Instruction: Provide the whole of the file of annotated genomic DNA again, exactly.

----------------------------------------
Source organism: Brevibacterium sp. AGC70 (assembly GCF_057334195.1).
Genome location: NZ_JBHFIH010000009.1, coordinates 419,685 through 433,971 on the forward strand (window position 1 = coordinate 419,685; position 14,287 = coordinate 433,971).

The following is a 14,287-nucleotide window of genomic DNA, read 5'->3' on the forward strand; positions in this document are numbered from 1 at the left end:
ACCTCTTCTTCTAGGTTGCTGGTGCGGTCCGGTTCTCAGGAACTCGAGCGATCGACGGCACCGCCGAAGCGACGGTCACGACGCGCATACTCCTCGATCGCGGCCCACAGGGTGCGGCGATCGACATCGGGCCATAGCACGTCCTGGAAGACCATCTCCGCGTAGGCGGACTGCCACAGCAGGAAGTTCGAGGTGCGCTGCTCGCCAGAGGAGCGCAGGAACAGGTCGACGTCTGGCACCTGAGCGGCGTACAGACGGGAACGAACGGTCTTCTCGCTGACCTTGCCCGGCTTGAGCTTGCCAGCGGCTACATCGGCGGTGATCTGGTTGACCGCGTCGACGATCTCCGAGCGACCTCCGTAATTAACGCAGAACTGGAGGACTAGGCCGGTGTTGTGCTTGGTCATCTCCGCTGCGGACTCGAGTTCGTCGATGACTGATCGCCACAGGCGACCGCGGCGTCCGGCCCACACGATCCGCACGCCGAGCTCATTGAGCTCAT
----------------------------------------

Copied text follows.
Source organism: Brevibacterium sp. AGC70 (assembly GCF_057334195.1).
Genome location: NZ_JBHFIH010000009.1, coordinates 419,685 through 433,971 on the forward strand (window position 1 = coordinate 419,685; position 14,287 = coordinate 433,971).

The following is a 14,287-nucleotide window of genomic DNA, read 5'->3' on the forward strand; positions in this document are numbered from 1 at the left end:
ACCTCTTCTTCTAGGTTGCTGGTGCGGTCCGGTTCTCAGGAACTCGAGCGATCGACGGCACCGCCGAAGCGACGGTCACGACGCGCATACTCCTCGATCGCGGCCCACAGGGTGCGGCGATCGACATCGGGCCATAGCACGTCCTGGAAGACCATCTCCGCGTAGGCGGACTGCCACAGCAGGAAGTTCGAGGTGCGCTGCTCGCCAGAGGAGCGCAGGAACAGGTCGACGTCTGGCACCTGAGCGGCGTACAGACGGGAACGAACGGTCTTCTCGCTGACCTTGCCCGGCTTGAGCTTGCCAGCGGCTACATCGGCGGTGATCTGGTTGACCGCGTCGACGATCTCCGAGCGACCTCCGTAATTAACGCAGAACTGGAGGACTAGGCCGGTGTTGTGCTTGGTCATCTCCGCTGCGGACTCGAGTTCGTCGATGACTGATCGCCACAGGCGACCGCGGCGTCCGGCCCACACGATCCGCACGCCGAGCTCATTGAGCTCAT